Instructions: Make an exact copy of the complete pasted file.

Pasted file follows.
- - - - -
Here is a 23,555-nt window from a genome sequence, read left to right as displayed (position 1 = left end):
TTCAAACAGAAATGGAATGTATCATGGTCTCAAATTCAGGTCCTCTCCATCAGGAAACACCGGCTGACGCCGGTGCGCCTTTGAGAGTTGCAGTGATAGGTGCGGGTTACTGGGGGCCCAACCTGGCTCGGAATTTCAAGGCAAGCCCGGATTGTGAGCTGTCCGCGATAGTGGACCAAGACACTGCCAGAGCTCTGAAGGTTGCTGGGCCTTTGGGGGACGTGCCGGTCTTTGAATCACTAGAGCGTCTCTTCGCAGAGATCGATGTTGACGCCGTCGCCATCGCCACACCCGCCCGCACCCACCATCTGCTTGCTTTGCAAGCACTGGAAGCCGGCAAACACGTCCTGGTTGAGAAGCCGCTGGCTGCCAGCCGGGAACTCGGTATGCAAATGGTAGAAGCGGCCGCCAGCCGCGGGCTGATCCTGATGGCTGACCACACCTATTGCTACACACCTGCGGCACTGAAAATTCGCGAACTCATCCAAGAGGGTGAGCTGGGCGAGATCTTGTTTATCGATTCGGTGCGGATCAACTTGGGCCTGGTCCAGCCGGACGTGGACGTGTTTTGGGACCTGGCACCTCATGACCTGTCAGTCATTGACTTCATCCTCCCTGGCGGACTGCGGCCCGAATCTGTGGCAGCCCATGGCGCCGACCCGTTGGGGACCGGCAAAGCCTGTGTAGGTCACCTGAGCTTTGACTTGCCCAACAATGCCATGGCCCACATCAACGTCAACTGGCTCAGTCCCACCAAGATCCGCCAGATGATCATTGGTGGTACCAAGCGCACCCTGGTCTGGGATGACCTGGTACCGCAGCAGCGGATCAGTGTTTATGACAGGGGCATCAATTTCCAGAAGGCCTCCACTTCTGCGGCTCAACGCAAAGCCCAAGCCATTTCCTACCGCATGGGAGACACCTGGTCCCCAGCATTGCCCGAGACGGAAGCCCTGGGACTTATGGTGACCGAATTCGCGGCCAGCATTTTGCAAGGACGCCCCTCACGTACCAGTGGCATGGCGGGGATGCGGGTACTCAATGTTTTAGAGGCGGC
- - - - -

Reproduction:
Here is a 23,555-nt window from a genome sequence, read left to right as displayed (position 1 = left end):
TTCAAACAGAAATGGAATGTATCATGGTCTCAAATTCAGGTCCTCTCCATCAGGAAACACCGGCTGACGCCGGTGCGCCTTTGAGAGTTGCAGTGATAGGTGCGGGTTACTGGGGGCCCAACCTGGCTCGGAATTTCAAGGCAAGCCCGGATTGTGAGCTGTCCGCGATAGTGGACCAAGACACTGCCAGAGCTCTGAAGGTTGCTGGGCCTTTGGGGGACGTGCCGGTCTTTGAATCACTAGAGCGTCTCTTCGCAGAGATCGATGTTGACGCCGTCGCCATCGCCACACCCGCCCGCACCCACCATCTGCTTGCTTTGCAAGCACTGGAAGCCGGCAAACACGTCCTGGTTGAGAAGCCGCTGGCTGCCAGCCGGGAACTCGGTATGCAAATGGTAGAAGCGGCCGCCAGCCGCGGGCTGATCCTGATGGCTGACCACACCTATTGCTACACACCTGCGGCACTGAAAATTCGCGAACTCATCCAAGAGGGTGAGCTGGGCGAGATCTTGTTTATCGATTCGGTGCGGATCAACTTGGGCCTGGTCCAGCCGGACGTGGACGTGTTTTGGGACCTGGCACCTCATGACCTGTCAGTCATTGACTTCATCCTCCCTGGCGGACTGCGGCCCGAATCTGTGGCAGCCCATGGCGCCGACCCGTTGGGGACCGGCAAAGCCTGTGTAGGTCACCTGAGCTTTGACTTGCCCAACAATGCCATGGCCCACATCAACGTCAACTGGCTCAGTCCCACCAAGATCCGCCAGATGATCATTGGTGGTACCAAGCGCACCCTGGTCTGGGATGACCTGGTACCGCAGCAGCGGATCAGTGTTTATGACAGGGGCATCAATTTCCAGAAGGCCTCCACTTCTGCGGCTCAACGCAAAGCCCAAGCCATTTCCTACCGCATGGGAGACACCTGGTCCCCAGCATTGCCCGAGACGGAAGCCCTGGGACTTATGGTGACCGAATTCGCGGCCAGCATTTTGCAAGGACGCCCCTCACGTACCAGTGGCATGGCGGGGATGCGGGTACTCAATGTTTTAGAGGCGGC